In a retrospective multicenter cohort study reported in JAMA, Lucie M. Turcotte, MD, MPH, of the University of Minnesota, Minneapolis, and colleagues found that the risk of subsequent neoplasms in 5-year survivors of childhood cancers decreased between those diagnosed in the 1970s vs the 1990s but nevertheless remained elevated vs expected incidence.1 Reduced risk was associated with the use of reduced therapeutic radiation doses.
The study included 23,603 5-year survivors of childhood cancer (mean age at diagnosis = 7.7 years; 46% female) diagnosed before age 21 years from 27 pediatric tertiary hospitals in the United States and Canada between 1970 and 1999, with follow-up through December 2015. The most common initial diagnoses were acute lymphoblastic leukemia (35%, all leukemia = 39%), Hodgkin lymphoma (11%, all lymphoma = 18%), and astrocytoma (9.6%, all central nervous system malignancies = 16%). Standardized incidence ratios (observed to expected number of events) were calculated using age-, sex, and year-specific U.S. cancer incidence rates from the Surveillance, Epidemiology, and End Results program.
During a mean follow-up of 20.5 years (374,638 person-years), 1,639 survivors experienced 3,115 subsequent neoplasms, including 1,026 malignancies, 233 benign meningiomas, and 1,856 nonmelanoma skin cancers. The most common subsequent malignancies were breast and thyroid cancers.
Complete treatment data were available for 83% of the cohort. Between 1970 and 1999, radiation therapy use decreased from 77% of survivors to 54% in the 1980s and 33% in the 1990s, and the median radiation dose decreased from 30 Gy to 26 Gy. The proportion of patients receiving alkylating agents and anthracyclines increased over time, but median doses decreased. The proportion of children receiving epipodophyllotoxins and platinum agents increased over the 3 decades; the median cumulative dose of platinum increased in each treatment decade, whereas the median cumulative dose of epipodophyllotoxins increased in the 1980s and decreased in the 1990s.
Changes in Risk Over Time
At 15 years from initial diagnosis, the cumulative incidence of subsequent neoplasms by decade of diagnosis was 2.9% for the 1970s (P = .02 vs 1980s, P < .001 vs 1990s), 2.4% for the 1980s (P = .001 vs 1990s), and 1.5% for the 1990s. The cumulative incidence of subsequent malignant neoplasms was 2.1% for the 1970s (P = .07 vs 1980s, P < .001 vs 1990s), 1.7% for the 1980s (P = .03 vs 1990s), and 1.3% for the 1990s. The cumulative burden of subsequent neoplasms per 100 survivors was 3.6 for the 1970s (P = .02 vs 1980s, P <.001 vs 1990s), 2.8 for the 1980s (P = .001 vs 1990s), and 1.7 for the 1990s.
Reference absolute rates for subsequent malignant neoplasms per 1,000 person-years, calculated using a fitted model for survivors with the reference group characteristics of no chemotherapy, splenectomy, or radiation therapy, male sex, and attained age of 28 years, were 4.21 for subsequent neoplasms, 1.12 for malignancies, 0.16 for meningiomas, and 1.71 for nonmelanoma skin cancers. Standardized incidence ratios for subsequent malignant neoplasms declined over treatment decades according to higher attained age. For example, standardized incidence ratios were 5.7 for the 1970s, 4.8 for 1980s, and 3.6 for 1990s among survivors attaining age 20 to 29 years (P = .004) and 5.6, 4.9, and 3.1, respectively, among those attaining age 30 to 39 years (P = .03).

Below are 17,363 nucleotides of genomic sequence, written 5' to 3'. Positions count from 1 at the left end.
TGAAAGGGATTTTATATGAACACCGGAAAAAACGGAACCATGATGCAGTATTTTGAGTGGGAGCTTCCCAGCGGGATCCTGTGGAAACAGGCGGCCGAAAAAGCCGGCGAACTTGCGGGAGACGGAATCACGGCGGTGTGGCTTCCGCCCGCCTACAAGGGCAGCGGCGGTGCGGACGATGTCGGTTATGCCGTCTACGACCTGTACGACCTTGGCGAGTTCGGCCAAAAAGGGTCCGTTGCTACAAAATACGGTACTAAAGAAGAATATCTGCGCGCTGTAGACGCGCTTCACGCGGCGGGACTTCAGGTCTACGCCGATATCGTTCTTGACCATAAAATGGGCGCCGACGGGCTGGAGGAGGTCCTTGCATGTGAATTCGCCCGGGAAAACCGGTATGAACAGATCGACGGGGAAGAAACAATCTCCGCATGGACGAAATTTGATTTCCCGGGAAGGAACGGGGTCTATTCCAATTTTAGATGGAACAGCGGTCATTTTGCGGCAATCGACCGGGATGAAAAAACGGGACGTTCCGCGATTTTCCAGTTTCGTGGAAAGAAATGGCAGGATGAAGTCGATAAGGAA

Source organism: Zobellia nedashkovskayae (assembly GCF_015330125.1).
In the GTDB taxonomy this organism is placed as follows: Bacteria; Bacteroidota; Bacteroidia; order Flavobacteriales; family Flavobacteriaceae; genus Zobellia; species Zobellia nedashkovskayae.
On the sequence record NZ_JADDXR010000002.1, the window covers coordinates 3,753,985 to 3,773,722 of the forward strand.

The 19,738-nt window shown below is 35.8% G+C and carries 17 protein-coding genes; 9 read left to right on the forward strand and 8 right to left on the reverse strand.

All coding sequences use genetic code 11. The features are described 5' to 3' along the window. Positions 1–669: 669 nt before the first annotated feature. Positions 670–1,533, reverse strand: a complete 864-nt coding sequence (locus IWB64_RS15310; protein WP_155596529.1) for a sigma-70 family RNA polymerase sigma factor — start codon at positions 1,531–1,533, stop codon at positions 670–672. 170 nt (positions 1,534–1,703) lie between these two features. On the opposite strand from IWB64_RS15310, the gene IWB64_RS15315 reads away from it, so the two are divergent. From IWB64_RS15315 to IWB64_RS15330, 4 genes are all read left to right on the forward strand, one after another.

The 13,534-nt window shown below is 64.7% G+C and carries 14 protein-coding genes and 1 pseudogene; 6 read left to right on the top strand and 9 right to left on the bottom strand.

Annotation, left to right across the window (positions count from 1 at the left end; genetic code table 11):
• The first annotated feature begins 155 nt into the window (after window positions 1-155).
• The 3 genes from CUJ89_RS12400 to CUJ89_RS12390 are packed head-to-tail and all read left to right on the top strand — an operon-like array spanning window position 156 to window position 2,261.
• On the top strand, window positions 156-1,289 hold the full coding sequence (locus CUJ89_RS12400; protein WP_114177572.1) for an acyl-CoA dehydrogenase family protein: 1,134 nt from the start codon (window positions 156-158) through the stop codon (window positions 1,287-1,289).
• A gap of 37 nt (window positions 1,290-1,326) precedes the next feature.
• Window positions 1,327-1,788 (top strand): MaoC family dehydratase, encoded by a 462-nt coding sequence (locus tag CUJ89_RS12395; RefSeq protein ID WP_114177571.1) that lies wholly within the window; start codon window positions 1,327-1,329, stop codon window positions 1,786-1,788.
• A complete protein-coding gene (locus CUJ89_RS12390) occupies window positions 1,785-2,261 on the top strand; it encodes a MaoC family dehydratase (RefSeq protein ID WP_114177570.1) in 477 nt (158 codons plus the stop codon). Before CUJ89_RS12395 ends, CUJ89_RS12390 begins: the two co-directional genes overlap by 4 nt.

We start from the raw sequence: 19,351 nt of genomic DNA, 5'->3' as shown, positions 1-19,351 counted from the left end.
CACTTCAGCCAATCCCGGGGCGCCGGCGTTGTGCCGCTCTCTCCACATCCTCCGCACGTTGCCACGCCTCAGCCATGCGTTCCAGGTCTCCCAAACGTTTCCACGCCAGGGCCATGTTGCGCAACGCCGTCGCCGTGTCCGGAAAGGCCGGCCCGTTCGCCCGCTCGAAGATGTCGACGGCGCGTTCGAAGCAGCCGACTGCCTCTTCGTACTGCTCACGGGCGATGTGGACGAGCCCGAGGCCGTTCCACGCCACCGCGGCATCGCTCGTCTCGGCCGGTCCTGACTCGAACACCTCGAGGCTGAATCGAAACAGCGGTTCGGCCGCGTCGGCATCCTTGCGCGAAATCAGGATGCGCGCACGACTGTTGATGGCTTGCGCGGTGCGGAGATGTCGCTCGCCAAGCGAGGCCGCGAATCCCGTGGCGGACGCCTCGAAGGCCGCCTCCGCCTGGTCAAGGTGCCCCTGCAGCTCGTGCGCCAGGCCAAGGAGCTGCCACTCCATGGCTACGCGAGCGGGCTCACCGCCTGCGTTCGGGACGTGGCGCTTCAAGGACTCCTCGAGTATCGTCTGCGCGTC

In an analysis adjusting for sex, age at diagnosis, and attained age, relative rates (RRs) decreased for every 5-year increment of treatment era for subsequent neoplasms (0.81, P < .001), malignant neoplasms (0.87, P < .001), meningiomas (0.85, P = .03), and nonmelanoma skin cancers (0.75, P < .001). On multivariable analysis, female vs male sex was associated with increased risk of subsequent malignant neoplasms and meningiomas, treatment with higher doses of alkylating agents and platinum agents were associated with an increased risk of subsequent malignant neoplasms, and therapeutic radiation at all dose increments was associated with increased rates of subsequent malignant neoplasms (RRs = 1.67–2.94, P values ≤ .002), meningiomas (RRs = 10.91–34.93, P values < .001), and nonmelanoma skin cancers (RRs = 4.82–8.57, P values < .001).
Inclusion of all treatment variables in a multivariable model significantly attenuated the era-associated reductions in rates of subsequent neoplasms (P < .001), malignant neoplasms (P < .001), meningiomas (P = .03), and nonmelanoma skin cancers (P < .001). Mediation analysis assessing whether changes in rates over time were mediated by modifications in treatment variables (ie, maximum radiation dose and all other treatments including chemotherapy doses and splenectomy) showed that radiation dose changes were the primary factor in the era-associated reductions in subsequent neoplasm rates. After adjustment for changes in radiation dose, relative rates were 0.93 (P = .02) for subsequent neoplasms, 0.96 (P = .20) for malignant neoplasms, 1.01 (P = .90) for meningiomas, and 0.87 (P = .01) for nonmelanoma skin cancers.
The investigators concluded: “Among survivors of childhood cancer, the risk of subsequent malignancies at 15 years after initial cancer diagnosis remained increased for those diagnosed in the 1990s, although the risk was lower compared with those diagnosed in the 1970s. This lower risk was associated with reduction in therapeutic radiation dose.” ■
Disclosure: This work was supported by the National Center for Advancing Translational Sciences of the National Institutes of Health and the National Cancer Institute. Dr. Turcotte reported no conflicts of interest. For full disclosures of all authors, visit jamanetwork.com.
1. Turcotte LM, Liu Q, Yasui Y, et al: Temporal trends in treatment and subsequent neoplasm risk among 5-year survivors of childhood cancer, 1970-2015. JAMA 317:814-824, 2017.